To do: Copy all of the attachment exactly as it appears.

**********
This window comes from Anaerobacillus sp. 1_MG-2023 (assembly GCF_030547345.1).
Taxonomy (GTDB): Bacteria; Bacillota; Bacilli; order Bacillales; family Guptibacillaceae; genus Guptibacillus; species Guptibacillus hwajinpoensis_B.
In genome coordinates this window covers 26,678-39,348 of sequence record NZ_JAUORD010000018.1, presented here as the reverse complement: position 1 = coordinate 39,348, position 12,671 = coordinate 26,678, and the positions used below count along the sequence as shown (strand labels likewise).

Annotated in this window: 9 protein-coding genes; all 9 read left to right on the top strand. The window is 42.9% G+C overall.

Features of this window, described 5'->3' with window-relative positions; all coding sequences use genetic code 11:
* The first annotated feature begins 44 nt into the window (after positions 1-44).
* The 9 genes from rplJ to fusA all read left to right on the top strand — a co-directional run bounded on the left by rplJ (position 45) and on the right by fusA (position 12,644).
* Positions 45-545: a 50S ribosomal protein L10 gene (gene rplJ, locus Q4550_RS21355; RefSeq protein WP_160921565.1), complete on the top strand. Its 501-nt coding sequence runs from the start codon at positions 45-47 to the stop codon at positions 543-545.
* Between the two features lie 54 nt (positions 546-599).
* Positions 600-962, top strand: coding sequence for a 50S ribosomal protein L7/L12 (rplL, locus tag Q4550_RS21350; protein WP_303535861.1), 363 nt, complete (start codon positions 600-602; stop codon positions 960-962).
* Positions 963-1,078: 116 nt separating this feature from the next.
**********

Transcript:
This window comes from Anaerobacillus sp. 1_MG-2023 (assembly GCF_030547345.1).
Taxonomy (GTDB): Bacteria; Bacillota; Bacilli; order Bacillales; family Guptibacillaceae; genus Guptibacillus; species Guptibacillus hwajinpoensis_B.
In genome coordinates this window covers 26,678-39,348 of sequence record NZ_JAUORD010000018.1, presented here as the reverse complement: position 1 = coordinate 39,348, position 12,671 = coordinate 26,678, and the positions used below count along the sequence as shown (strand labels likewise).

Annotated in this window: 9 protein-coding genes; all 9 read left to right on the top strand. The window is 42.9% G+C overall.

Features of this window, described 5'->3' with window-relative positions; all coding sequences use genetic code 11:
* The first annotated feature begins 44 nt into the window (after positions 1-44).
* The 9 genes from rplJ to fusA all read left to right on the top strand — a co-directional run bounded on the left by rplJ (position 45) and on the right by fusA (position 12,644).
* Positions 45-545: a 50S ribosomal protein L10 gene (gene rplJ, locus Q4550_RS21355; RefSeq protein WP_160921565.1), complete on the top strand. Its 501-nt coding sequence runs from the start codon at positions 45-47 to the stop codon at positions 543-545.
* Between the two features lie 54 nt (positions 546-599).
* Positions 600-962, top strand: coding sequence for a 50S ribosomal protein L7/L12 (rplL, locus tag Q4550_RS21350; protein WP_303535861.1), 363 nt, complete (start codon positions 600-602; stop codon positions 960-962).
* Positions 963-1,078: 116 nt separating this feature from the next.